Physical activity trends in Queensland (2002 to 2008): are women becoming more active than men?
Article first published online: 1 JUN 2010
© 2010 The Authors. Journal Compilation © 2010 Public Health Association of Australia
Australian and New Zealand Journal of Public Health
Volume 34, Issue 3, pages 248–254, June 2010
How to Cite
Vandelanotte, C., Duncan, M. J., Caperchione, C., Hanley, C. and Mummery, W. K. (2010), Physical activity trends in Queensland (2002 to 2008): are women becoming more active than men?. Australian and New Zealand Journal of Public Health, 34: 248–254. doi: 10.1111/j.1753-6405.2010.00521.x
- Issue published online: 1 JUN 2010
- Article first published online: 1 JUN 2010
- Submitted: September 2009 Revision requested: November 2009 Accepted: December 2009
- Physical activity;
- sufficiently active;
Objective: Regular monitoring of population levels of physical activity is an effective way to assess change over time towards meeting public health recommendations. The objective of this study was to determine physical activity trends in Central Queensland over the period 2002 to 2008.
Methods: Data was obtained from the Central Queensland Social Survey (CQSS) conducted annually from 2002 to 2008. A total sample of 8,936 adults aged 18 and over participated in seven cross-sectional surveys. Physical activity was measured using the Active Australia Questionnaire. Binary logistic regression was used to examine trends in sufficient physical activity.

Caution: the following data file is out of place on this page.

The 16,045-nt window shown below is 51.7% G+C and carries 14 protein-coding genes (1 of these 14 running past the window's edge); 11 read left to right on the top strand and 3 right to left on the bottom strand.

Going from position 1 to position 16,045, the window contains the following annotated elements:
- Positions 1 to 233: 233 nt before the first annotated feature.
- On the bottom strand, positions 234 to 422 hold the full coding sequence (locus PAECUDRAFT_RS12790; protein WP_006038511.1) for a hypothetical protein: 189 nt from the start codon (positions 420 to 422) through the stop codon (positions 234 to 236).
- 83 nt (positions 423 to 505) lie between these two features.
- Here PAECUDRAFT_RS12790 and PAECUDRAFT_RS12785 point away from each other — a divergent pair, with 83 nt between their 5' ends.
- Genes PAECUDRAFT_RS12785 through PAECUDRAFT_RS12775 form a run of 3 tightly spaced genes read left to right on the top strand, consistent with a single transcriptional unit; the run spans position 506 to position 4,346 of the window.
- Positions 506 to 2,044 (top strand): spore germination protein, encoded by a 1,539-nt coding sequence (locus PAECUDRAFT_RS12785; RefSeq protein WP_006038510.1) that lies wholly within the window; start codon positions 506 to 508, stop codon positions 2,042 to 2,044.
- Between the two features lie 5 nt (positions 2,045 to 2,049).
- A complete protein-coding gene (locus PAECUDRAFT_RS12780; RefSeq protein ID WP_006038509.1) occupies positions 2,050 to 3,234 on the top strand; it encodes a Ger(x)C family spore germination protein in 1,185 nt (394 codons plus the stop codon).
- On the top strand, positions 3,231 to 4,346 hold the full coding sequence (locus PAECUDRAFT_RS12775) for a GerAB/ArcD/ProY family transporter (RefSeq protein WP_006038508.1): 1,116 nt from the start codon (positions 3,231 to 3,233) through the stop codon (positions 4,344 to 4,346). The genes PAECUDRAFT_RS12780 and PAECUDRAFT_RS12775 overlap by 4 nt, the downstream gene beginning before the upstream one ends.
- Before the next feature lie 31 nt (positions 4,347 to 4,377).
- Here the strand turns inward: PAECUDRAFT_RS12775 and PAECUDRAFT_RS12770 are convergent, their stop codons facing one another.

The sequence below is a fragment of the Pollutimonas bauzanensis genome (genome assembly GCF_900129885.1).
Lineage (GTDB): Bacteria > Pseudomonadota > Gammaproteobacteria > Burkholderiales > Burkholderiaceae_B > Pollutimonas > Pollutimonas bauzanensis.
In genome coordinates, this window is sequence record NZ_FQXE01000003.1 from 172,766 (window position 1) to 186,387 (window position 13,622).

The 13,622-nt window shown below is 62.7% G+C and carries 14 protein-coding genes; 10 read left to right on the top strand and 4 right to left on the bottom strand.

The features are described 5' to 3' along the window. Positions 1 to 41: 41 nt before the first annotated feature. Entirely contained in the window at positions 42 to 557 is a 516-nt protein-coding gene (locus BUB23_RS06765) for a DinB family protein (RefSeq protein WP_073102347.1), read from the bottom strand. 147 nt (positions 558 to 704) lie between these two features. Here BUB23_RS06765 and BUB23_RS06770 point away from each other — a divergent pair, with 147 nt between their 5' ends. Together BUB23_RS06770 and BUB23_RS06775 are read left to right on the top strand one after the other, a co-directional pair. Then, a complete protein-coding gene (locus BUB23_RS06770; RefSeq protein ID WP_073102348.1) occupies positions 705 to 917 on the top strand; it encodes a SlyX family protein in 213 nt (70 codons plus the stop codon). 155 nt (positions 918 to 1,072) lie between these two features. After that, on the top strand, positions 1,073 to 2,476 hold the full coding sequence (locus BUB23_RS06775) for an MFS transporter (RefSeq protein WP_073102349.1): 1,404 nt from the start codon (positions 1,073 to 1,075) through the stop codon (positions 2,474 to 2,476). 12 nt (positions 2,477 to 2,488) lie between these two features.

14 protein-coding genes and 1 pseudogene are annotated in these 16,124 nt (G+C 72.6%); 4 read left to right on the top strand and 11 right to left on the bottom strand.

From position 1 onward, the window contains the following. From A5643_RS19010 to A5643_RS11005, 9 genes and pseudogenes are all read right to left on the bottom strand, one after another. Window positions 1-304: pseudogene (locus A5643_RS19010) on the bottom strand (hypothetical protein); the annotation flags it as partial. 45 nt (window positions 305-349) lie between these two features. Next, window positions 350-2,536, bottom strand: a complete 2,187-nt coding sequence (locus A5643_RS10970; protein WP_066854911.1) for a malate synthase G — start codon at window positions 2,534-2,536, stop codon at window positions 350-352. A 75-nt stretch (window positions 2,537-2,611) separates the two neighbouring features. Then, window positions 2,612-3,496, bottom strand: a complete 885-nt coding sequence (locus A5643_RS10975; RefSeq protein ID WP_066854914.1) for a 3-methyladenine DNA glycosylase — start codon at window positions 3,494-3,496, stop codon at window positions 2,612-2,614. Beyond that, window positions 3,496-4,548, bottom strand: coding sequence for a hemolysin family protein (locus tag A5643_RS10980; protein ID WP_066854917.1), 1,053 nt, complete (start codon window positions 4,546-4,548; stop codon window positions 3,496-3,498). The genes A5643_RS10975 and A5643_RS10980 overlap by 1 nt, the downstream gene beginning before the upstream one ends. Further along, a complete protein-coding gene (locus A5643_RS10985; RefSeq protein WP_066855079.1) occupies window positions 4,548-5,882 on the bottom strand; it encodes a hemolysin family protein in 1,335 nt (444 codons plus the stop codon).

Results: Averaged over all survey years 46.5% of study participants met national physical activity guidelines. A small significant upward trend was found for meeting physical activity recommendations across all years (OR=1.03; 95%CI=1.01–1.05), indicating that the odds of meeting the guidelines increased by an average of 3% per year from 2002 to 2008. Slightly more men than women met the activity guidelines (ns); however a significant positive trend in achieving sufficient activity levels was present in women only (4%).
Conclusions and Implications: Although an increasing trend for sufficient physical activity was observed, overall physical activity levels in Central Queensland remain suboptimal and more efforts to increase physical activity are needed. The gender differences in physical activity trends indicate that men and women might need to be targeted differently in health promotion messages. The continuous monitoring of population levels of physical activity in Australia, which allow both state specific and international comparisons, is needed.